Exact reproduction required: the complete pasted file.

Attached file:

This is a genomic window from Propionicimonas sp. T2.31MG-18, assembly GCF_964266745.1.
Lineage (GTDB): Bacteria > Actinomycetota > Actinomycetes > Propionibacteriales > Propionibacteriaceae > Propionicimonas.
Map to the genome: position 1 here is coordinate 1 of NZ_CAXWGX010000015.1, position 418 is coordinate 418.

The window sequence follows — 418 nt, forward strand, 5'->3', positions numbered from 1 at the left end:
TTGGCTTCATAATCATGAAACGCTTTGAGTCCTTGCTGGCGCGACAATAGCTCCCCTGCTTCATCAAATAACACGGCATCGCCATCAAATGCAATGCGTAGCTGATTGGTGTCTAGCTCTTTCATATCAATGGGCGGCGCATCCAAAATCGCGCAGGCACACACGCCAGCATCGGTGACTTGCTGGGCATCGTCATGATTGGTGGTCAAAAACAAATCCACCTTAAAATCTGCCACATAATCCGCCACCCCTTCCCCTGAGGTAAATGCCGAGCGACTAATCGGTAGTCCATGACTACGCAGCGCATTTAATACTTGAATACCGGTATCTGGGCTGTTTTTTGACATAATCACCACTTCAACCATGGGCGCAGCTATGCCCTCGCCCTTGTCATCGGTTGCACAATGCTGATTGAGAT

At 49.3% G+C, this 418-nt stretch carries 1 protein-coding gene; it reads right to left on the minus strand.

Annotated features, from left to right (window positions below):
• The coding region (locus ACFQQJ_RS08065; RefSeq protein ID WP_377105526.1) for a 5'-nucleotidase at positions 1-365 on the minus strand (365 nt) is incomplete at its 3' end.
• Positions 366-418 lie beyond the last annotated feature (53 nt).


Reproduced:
This is a genomic window from Propionicimonas sp. T2.31MG-18, assembly GCF_964266745.1.
Lineage (GTDB): Bacteria > Actinomycetota > Actinomycetes > Propionibacteriales > Propionibacteriaceae > Propionicimonas.
Map to the genome: position 1 here is coordinate 1 of NZ_CAXWGX010000015.1, position 418 is coordinate 418.

The window sequence follows — 418 nt, forward strand, 5'->3', positions numbered from 1 at the left end:
TTGGCTTCATAATCATGAAACGCTTTGAGTCCTTGCTGGCGCGACAATAGCTCCCCTGCTTCATCAAATAACACGGCATCGCCATCAAATGCAATGCGTAGCTGATTGGTGTCTAGCTCTTTCATATCAATGGGCGGCGCATCCAAAATCGCGCAGGCACACACGCCAGCATCGGTGACTTGCTGGGCATCGTCATGATTGGTGGTCAAAAACAAATCCACCTTAAAATCTGCCACATAATCCGCCACCCCTTCCCCTGAGGTAAATGCCGAGCGACTAATCGGTAGTCCATGACTACGCAGCGCATTTAATACTTGAATACCGGTATCTGGGCTGTTTTTTGACATAATCACCACTTCAACCATGGGCGCAGCTATGCCCTCGCCCTTGTCATCGGTTGCACAATGCTGATTGAGAT

At 49.3% G+C, this 418-nt stretch carries 1 protein-coding gene; it reads right to left on the minus strand.

Annotated features, from left to right (window positions below):
• The coding region (locus ACFQQJ_RS08065; RefSeq protein ID WP_377105526.1) for a 5'-nucleotidase at positions 1-365 on the minus strand (365 nt) is incomplete at its 3' end.
• Positions 366-418 lie beyond the last annotated feature (53 nt).